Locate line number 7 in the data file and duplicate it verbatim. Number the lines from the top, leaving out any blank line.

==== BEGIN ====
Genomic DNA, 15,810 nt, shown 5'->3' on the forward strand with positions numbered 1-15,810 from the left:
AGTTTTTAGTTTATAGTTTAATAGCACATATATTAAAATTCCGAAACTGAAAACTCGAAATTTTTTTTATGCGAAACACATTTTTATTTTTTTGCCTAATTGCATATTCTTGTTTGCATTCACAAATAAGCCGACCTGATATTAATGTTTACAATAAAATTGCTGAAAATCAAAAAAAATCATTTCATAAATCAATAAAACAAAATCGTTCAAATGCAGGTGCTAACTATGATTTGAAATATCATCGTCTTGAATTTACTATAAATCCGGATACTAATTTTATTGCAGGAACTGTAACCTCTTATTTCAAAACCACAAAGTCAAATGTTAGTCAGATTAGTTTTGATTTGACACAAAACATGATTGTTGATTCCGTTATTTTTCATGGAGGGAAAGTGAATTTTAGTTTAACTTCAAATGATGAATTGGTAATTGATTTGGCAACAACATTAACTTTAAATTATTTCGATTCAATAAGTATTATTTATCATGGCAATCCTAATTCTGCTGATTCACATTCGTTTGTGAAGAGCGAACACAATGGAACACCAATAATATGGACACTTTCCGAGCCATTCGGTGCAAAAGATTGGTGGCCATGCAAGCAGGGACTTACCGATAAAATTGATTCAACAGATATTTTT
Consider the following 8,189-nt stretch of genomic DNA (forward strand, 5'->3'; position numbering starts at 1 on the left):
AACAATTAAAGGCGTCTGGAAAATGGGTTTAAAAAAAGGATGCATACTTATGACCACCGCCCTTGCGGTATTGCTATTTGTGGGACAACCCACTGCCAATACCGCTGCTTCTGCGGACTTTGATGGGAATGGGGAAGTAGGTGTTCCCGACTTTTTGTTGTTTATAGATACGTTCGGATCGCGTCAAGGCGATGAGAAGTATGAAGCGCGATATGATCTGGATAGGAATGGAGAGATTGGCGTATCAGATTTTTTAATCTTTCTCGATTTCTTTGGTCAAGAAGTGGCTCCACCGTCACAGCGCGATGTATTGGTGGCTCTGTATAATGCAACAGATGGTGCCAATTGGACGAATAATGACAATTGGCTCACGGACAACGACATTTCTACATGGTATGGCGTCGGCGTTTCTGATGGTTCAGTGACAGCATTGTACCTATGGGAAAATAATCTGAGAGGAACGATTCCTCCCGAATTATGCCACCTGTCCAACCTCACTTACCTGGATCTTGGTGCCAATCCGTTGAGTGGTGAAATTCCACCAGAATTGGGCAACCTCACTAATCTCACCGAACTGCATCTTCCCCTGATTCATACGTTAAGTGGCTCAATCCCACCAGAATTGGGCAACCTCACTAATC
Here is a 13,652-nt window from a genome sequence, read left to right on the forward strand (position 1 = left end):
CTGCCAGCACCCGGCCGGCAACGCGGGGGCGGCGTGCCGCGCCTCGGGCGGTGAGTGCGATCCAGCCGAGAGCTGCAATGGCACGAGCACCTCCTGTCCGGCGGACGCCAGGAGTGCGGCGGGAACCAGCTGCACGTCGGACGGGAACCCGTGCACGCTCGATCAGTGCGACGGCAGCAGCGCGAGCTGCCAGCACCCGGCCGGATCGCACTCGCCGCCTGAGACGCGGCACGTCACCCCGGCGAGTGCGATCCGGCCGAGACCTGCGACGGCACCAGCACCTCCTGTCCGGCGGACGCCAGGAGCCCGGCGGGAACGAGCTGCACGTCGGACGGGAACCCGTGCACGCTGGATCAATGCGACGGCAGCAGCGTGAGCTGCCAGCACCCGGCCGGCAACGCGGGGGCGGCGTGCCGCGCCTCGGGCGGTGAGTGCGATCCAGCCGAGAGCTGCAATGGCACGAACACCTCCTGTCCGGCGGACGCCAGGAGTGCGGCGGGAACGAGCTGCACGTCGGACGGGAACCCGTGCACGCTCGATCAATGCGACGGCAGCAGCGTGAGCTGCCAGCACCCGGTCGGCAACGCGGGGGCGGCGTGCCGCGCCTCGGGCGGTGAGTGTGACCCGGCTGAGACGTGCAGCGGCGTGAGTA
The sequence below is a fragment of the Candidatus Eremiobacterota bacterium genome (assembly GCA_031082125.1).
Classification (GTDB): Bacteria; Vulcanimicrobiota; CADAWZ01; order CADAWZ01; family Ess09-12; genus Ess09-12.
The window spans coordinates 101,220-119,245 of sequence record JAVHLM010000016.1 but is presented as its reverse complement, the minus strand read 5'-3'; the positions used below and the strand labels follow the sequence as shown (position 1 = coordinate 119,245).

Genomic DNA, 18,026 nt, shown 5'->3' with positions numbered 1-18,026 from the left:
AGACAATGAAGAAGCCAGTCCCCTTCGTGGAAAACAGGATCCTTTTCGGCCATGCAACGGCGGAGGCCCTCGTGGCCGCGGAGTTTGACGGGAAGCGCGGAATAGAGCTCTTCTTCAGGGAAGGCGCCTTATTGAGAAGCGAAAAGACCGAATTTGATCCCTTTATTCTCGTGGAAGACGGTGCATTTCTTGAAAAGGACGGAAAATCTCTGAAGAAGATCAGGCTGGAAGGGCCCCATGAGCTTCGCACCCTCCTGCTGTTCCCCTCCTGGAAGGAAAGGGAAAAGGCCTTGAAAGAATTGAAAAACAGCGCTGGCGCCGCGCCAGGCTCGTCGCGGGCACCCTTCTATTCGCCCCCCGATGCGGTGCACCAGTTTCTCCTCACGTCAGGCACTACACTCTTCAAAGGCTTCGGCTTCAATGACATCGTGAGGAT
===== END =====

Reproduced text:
The sequence below is a fragment of the Candidatus Eremiobacterota bacterium genome (assembly GCA_031082125.1).